6) S T A R by Underworld

7) I'm Good by GRiZ

8) Nuff Respect by The Allergies featuring Andy Cooper



9) Don't Look At The Sun (Or You'll Go Blind) by Pond

10) When She Finds You by Shakespears Sister featuring Richard Hawley

11) Context by The Temples

12) Waiting For A Check by Heaven the Dude featuring Fat Tony and Dent May

13) Good Times by Genesis Owusu

14) Smile by Winston Surfshirt

15) I Know Where The Summer Goes by Belle & Sebastian

16) Bust This Town by Stereophonics



17) Better Than Ever by Flight Facilities featuring Aloe Blacc

18) World I Share by Swim Deep

19) All The Good Girls Go To Hell by Billie Eilish

20) Backstop by Article 54

21) Arabesque by Coldplay

22) A Dream Is All I Need To Get By by Noel Gallagher's High Flying Birds

23) It Might Be Time by Tame Impala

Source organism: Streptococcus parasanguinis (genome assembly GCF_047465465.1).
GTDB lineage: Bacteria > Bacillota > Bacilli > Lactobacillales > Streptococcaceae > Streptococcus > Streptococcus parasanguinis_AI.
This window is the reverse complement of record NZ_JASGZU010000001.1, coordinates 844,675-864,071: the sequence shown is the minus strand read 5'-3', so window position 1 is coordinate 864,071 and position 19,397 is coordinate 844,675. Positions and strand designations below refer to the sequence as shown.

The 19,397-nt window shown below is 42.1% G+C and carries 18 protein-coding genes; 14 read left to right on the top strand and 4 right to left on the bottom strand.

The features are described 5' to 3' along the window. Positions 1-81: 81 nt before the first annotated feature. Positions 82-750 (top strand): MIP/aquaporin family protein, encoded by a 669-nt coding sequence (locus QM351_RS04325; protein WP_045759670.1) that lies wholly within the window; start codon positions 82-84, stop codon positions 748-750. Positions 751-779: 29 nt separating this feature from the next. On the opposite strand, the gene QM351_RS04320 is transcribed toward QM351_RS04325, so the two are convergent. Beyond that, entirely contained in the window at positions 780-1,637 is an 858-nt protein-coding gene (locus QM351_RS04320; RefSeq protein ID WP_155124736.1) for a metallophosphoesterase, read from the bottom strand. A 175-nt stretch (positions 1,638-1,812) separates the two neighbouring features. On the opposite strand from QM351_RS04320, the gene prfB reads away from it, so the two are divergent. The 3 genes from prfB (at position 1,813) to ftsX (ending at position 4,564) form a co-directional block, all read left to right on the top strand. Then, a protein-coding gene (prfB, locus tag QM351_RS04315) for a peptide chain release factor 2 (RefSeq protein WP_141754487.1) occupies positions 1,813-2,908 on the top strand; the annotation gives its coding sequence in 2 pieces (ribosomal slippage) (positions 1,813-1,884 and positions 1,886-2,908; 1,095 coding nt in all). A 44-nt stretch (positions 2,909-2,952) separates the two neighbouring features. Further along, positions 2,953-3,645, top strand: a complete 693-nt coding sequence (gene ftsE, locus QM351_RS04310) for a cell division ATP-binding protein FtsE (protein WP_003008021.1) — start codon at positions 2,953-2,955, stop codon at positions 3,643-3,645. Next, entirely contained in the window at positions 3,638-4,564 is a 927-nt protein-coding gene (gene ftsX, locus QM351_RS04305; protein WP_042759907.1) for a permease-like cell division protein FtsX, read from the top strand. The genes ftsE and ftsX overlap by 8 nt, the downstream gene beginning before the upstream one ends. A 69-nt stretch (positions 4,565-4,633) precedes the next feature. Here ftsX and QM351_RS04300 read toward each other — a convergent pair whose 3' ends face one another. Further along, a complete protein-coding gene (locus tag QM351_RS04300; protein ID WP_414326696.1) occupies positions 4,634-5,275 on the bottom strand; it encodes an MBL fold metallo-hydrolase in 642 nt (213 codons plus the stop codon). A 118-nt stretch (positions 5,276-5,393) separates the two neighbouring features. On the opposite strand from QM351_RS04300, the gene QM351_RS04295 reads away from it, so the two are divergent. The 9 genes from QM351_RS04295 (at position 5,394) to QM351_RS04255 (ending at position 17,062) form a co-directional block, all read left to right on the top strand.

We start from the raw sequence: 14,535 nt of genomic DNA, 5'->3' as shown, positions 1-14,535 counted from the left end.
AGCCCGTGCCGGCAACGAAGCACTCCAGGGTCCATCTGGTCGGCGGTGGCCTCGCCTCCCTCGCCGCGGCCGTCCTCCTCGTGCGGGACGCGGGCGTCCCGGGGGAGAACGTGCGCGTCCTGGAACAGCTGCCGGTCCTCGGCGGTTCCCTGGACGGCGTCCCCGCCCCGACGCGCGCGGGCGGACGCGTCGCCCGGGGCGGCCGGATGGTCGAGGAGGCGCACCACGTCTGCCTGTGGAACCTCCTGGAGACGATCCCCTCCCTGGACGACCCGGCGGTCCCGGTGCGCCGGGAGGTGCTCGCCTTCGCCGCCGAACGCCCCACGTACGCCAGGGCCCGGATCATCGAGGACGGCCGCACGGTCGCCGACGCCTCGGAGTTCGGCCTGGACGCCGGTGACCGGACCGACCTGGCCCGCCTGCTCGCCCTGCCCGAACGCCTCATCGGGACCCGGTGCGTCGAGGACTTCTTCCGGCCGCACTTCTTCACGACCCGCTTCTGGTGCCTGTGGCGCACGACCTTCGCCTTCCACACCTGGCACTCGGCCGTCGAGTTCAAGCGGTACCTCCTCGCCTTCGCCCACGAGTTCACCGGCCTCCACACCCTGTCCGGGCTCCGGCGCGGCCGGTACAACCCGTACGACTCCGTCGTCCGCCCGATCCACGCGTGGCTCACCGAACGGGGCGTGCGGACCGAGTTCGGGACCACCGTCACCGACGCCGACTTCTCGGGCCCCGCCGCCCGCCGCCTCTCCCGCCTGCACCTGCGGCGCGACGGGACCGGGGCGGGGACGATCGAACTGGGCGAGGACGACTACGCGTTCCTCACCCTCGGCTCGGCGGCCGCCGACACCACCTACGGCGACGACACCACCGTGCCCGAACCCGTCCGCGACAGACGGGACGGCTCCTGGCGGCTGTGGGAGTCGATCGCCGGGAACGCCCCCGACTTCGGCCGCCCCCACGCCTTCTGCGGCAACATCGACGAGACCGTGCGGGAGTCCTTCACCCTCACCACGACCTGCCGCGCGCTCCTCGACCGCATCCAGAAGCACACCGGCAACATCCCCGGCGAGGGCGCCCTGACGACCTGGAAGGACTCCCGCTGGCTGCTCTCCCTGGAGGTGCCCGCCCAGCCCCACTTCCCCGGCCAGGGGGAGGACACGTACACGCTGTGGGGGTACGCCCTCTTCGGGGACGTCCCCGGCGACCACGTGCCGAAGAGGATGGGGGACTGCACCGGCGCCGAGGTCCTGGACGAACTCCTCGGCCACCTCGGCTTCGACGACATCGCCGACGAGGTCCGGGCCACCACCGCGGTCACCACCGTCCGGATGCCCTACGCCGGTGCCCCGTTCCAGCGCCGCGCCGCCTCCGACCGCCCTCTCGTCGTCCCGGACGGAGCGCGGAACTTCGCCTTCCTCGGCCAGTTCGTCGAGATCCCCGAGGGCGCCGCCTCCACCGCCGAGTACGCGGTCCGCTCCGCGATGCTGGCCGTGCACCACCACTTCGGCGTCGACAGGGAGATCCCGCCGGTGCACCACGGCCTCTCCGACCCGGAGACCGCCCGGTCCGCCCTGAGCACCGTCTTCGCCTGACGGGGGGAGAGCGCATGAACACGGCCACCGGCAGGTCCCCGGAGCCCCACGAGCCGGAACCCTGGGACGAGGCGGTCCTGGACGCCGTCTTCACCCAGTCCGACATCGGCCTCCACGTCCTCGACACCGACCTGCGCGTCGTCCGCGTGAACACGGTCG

24) Silver by DMA'S

25) Nobody Else by The S.L.P.

26) Paradise by Golden Features & The Presets

27) Moonlight Run by Boo Seeka

28)  Uneventful Days by Beck

29) Head Case by Steve Mason

30) Forgot Your Name (Kevin Parker Alt Mix) by Mini Mansions

31) Monuments by Temples

32) Bad People by Boy & Bear

33) Warning by Pepper featuring Stick Figure

34) Cannibal Tree by Yenkee

35) Eat, Sleep, Wake (Nothing But You) by Bombay Bicycle Club

36) Can You See Me Now by Miles Kane

37) Inappropriate Behaviour by Lime Cordiale



38) Wessex Boy (Early Demo Version) by Frank Turner

39) Setting Sun (live acoustic) by Oasis

40) By Myself by Fidlar


Old Indie Kid's Mixtape Oct 2020

The Prologue ...   There are plenty of indie rock n roll recommendations in my monthly round up that I have discovered over on the Bandcamp ...